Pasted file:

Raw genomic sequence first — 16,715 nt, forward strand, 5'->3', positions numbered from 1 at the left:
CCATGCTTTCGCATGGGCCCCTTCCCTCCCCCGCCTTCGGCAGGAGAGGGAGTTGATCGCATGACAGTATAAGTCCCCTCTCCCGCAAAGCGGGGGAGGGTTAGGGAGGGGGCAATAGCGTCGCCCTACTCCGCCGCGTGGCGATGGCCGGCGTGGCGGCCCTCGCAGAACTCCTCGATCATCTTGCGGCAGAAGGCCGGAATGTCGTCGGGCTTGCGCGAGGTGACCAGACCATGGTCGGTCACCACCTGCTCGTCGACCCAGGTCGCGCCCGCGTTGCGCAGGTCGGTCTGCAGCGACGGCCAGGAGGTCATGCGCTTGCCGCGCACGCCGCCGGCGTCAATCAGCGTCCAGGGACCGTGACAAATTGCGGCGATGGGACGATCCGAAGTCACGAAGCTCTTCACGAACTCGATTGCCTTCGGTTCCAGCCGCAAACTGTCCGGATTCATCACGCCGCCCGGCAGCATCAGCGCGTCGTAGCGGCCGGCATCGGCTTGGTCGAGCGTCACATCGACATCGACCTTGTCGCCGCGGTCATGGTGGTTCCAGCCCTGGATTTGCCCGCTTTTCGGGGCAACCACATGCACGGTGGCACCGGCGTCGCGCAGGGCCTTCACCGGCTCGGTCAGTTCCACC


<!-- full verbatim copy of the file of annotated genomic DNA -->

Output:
Raw genomic sequence first — 16,715 nt, forward strand, 5'->3', positions numbered from 1 at the left:
CCATGCTTTCGCATGGGCCCCTTCCCTCCCCCGCCTTCGGCAGGAGAGGGAGTTGATCGCATGACAGTATAAGTCCCCTCTCCCGCAAAGCGGGGGAGGGTTAGGGAGGGGGCAATAGCGTCGCCCTACTCCGCCGCGTGGCGATGGCCGGCGTGGCGGCCCTCGCAGAACTCCTCGATCATCTTGCGGCAGAAGGCCGGAATGTCGTCGGGCTTGCGCGAGGTGACCAGACCATGGTCGGTCACCACCTGCTCGTCGACCCAGGTCGCGCCCGCGTTGCGCAGGTCGGTCTGCAGCGACGGCCAGGAGGTCATGCGCTTGCCGCGCACGCCGCCGGCGTCAATCAGCGTCCAGGGACCGTGACAAATTGCGGCGATGGGACGATCCGAAGTCACGAAGCTCTTCACGAACTCGATTGCCTTCGGTTCCAGCCGCAAACTGTCCGGATTCATCACGCCGCCCGGCAGCATCAGCGCGTCGTAGCGGCCGGCATCGGCTTGGTCGAGCGTCACATCGACATCGACCTTGTCGCCGCGGTCATGGTGGTTCCAGCCCTGGATTTGCCCGCTTTTCGGGGCAACCACATGCACGGTGGCACCGGCGTCGCGCAGGGCCTTCACCGGCTCGGTCAGTTCCACC